Expansion of the Canadian Navigable Waters Act
Under Bill C-69, the Navigation Protection Act will be renamed the Canadian Navigable Waters Act and will further regulate activities that potentially obstruct travel on navigable waters in Canada (including rivers, lakes, and other waterways). Existing requirements to seek approval before constructing works in or across navigable waters will be extended, covering more projects and more navigable waters. The factors that the Minister must consider when deciding whether to issue an approval have expanded to include consideration of traditional knowledge of Indigenous people as well as comments received from interested persons. Additional protections are proposed for waterways of significance to Indigenous peoples, and there will be increased transparency requirements for any project that may interfere with navigation (including dams). Community members will be given opportunities to comment on a wider range of proposed works, and, in some cases, proponents who are able to address expressed concerns raised by community stakeholders can avoid applying for approval. The Bill provides for additional regulatory enhancement tools and potential liabilities for contraventions are increased.
Changes to the Fisheries Act
The proposed amendments to the Fisheries Act contained in Bill C-68 provide new tools to the federal government to manage fisheries and to safeguard fish and fish habitat from potential environmental harms. In respect of fisheries, Bill C-68 introduces changes to allow the government to respond on a short term and long term basis to protect fish stocks or to pass regulations to benefit independent operators in the inshore commercial fishing industry. More broadly, the proposed amendments also give the federal government greater powers to protect fish habitat and to regulate activities that could potentially harm fish populations and fisheries. The proposed amendments also modernize the federal government’s permitting powers related to potential environmental harms to fish and fish habitat, as well as expand its options to respond creatively when faced with breaches of the Fisheries Act.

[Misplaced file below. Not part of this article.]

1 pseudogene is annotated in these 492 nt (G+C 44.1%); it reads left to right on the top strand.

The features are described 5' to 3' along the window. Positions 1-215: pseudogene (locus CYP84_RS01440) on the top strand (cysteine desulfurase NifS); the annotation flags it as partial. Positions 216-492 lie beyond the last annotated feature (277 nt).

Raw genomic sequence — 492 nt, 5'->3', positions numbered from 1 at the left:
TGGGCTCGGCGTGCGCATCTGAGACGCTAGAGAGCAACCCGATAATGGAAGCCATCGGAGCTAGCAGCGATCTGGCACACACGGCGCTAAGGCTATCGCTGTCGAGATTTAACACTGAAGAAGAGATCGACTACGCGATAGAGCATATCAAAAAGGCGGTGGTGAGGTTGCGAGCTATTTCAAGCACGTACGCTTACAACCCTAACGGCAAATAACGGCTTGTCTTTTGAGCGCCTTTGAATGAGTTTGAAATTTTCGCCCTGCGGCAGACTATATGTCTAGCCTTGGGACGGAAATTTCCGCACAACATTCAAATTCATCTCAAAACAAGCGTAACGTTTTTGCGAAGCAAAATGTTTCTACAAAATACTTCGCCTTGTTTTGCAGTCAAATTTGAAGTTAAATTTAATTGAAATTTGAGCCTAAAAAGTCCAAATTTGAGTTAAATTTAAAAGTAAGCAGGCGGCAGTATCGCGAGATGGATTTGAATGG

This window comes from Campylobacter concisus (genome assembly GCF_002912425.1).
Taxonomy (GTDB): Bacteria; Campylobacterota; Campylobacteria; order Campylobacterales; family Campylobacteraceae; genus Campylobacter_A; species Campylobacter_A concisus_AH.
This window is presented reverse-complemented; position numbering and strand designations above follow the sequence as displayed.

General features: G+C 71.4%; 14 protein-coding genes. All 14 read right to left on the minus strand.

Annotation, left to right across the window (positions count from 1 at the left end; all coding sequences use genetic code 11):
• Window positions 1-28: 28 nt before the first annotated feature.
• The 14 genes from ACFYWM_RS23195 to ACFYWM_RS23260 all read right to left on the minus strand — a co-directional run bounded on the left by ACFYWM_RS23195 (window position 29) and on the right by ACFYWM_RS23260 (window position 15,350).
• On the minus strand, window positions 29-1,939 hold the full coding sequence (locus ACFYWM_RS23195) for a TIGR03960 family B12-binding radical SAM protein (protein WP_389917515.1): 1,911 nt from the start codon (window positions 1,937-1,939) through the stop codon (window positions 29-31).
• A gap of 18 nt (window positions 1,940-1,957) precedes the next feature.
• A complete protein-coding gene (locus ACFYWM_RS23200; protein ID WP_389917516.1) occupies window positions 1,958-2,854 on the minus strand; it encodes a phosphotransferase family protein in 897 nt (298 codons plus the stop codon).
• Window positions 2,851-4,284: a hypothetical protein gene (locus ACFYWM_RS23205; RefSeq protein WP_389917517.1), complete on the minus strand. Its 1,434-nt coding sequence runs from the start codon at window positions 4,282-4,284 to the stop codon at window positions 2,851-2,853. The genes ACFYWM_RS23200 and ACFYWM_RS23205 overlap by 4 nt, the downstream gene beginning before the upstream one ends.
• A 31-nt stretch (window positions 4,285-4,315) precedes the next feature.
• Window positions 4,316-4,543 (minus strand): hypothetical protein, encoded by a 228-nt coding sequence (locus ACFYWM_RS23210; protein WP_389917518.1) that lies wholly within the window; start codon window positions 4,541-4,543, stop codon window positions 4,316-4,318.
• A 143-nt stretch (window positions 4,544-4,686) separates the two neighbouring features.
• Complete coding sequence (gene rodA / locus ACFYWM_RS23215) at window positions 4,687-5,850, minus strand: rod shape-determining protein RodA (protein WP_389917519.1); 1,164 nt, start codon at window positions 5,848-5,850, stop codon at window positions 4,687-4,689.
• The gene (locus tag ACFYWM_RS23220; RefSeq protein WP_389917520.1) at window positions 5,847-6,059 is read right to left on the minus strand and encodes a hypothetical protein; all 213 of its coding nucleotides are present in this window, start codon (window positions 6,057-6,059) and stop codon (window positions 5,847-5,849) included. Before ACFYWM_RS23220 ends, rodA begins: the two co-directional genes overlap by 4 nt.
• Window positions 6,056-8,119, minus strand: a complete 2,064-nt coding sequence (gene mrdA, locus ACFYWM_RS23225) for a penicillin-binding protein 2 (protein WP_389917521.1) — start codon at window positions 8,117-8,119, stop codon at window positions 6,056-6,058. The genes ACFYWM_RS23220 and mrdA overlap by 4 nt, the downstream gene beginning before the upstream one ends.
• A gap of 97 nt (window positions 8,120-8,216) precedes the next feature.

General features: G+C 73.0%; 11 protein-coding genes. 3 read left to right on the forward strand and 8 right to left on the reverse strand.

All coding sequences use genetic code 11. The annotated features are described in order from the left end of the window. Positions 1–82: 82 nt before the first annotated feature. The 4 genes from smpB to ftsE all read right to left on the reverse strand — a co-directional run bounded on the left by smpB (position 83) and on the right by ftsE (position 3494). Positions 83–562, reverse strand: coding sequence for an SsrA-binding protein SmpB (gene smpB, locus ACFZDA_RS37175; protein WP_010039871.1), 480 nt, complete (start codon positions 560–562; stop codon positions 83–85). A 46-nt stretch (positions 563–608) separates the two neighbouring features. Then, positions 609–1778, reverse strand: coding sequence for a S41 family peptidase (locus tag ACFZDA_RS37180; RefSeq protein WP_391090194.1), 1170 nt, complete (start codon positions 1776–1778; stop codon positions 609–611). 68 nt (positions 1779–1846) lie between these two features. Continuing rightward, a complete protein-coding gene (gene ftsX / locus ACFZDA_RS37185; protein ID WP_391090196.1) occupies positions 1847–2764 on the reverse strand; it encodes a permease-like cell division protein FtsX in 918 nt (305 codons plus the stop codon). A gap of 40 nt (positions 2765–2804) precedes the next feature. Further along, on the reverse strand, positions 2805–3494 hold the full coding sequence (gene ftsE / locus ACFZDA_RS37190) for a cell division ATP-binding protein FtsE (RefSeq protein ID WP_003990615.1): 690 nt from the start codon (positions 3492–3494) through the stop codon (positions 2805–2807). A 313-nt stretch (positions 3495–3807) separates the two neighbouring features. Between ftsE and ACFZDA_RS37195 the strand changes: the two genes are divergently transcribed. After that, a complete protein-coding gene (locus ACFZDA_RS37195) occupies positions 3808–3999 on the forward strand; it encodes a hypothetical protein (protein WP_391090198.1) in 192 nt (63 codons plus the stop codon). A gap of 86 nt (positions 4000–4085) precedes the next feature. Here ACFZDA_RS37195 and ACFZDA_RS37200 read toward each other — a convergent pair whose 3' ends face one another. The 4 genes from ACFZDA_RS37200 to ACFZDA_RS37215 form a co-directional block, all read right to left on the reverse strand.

The changes proposed in Bill C-68 and Bill C-69 must still be passed by Parliament. Until the new rules come into effect, existing laws will continue to apply.
The federal government has stated that this new legislation will increase certainty and strengthen and restore statutory protections that have been loosened or eliminated over time. This may be so, but at the same time the proposed amendments may lessen certainty for investors and project proponents by adding new areas of regulatory attention and substantially altering established processes and regulatory regimes.